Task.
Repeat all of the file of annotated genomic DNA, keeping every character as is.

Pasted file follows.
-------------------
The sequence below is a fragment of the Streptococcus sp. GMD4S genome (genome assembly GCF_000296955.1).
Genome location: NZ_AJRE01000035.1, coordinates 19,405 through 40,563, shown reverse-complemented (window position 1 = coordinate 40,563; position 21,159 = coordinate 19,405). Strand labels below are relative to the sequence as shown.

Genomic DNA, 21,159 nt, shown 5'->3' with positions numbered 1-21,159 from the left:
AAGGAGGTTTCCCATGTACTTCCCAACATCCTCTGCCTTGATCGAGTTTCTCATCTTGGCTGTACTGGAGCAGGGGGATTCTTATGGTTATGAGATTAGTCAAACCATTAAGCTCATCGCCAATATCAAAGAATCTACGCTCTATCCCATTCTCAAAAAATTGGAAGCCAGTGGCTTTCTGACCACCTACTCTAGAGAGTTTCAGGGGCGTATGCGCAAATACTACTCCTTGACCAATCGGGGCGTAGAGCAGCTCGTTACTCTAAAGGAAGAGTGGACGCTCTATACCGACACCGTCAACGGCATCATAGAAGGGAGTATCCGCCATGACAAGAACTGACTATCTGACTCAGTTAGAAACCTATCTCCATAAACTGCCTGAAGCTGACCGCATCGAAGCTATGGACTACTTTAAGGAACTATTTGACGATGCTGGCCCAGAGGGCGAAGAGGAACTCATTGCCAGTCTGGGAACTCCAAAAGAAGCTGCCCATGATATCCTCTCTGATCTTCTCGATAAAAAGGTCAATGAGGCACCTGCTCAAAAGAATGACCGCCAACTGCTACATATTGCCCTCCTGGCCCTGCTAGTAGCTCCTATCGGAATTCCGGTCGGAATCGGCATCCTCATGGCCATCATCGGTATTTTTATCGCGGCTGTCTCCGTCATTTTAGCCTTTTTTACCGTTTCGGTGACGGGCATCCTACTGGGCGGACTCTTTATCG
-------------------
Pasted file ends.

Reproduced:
The sequence below is a fragment of the Streptococcus sp. GMD4S genome (genome assembly GCF_000296955.1).
Genome location: NZ_AJRE01000035.1, coordinates 19,405 through 40,563, shown reverse-complemented (window position 1 = coordinate 40,563; position 21,159 = coordinate 19,405). Strand labels below are relative to the sequence as shown.

Genomic DNA, 21,159 nt, shown 5'->3' with positions numbered 1-21,159 from the left:
AAGGAGGTTTCCCATGTACTTCCCAACATCCTCTGCCTTGATCGAGTTTCTCATCTTGGCTGTACTGGAGCAGGGGGATTCTTATGGTTATGAGATTAGTCAAACCATTAAGCTCATCGCCAATATCAAAGAATCTACGCTCTATCCCATTCTCAAAAAATTGGAAGCCAGTGGCTTTCTGACCACCTACTCTAGAGAGTTTCAGGGGCGTATGCGCAAATACTACTCCTTGACCAATCGGGGCGTAGAGCAGCTCGTTACTCTAAAGGAAGAGTGGACGCTCTATACCGACACCGTCAACGGCATCATAGAAGGGAGTATCCGCCATGACAAGAACTGACTATCTGACTCAGTTAGAAACCTATCTCCATAAACTGCCTGAAGCTGACCGCATCGAAGCTATGGACTACTTTAAGGAACTATTTGACGATGCTGGCCCAGAGGGCGAAGAGGAACTCATTGCCAGTCTGGGAACTCCAAAAGAAGCTGCCCATGATATCCTCTCTGATCTTCTCGATAAAAAGGTCAATGAGGCACCTGCTCAAAAGAATGACCGCCAACTGCTACATATTGCCCTCCTGGCCCTGCTAGTAGCTCCTATCGGAATTCCGGTCGGAATCGGCATCCTCATGGCCATCATCGGTATTTTTATCGCGGCTGTCTCCGTCATTTTAGCCTTTTTTACCGTTTCGGTGACGGGCATCCTACTGGGCGGACTCTTTATCG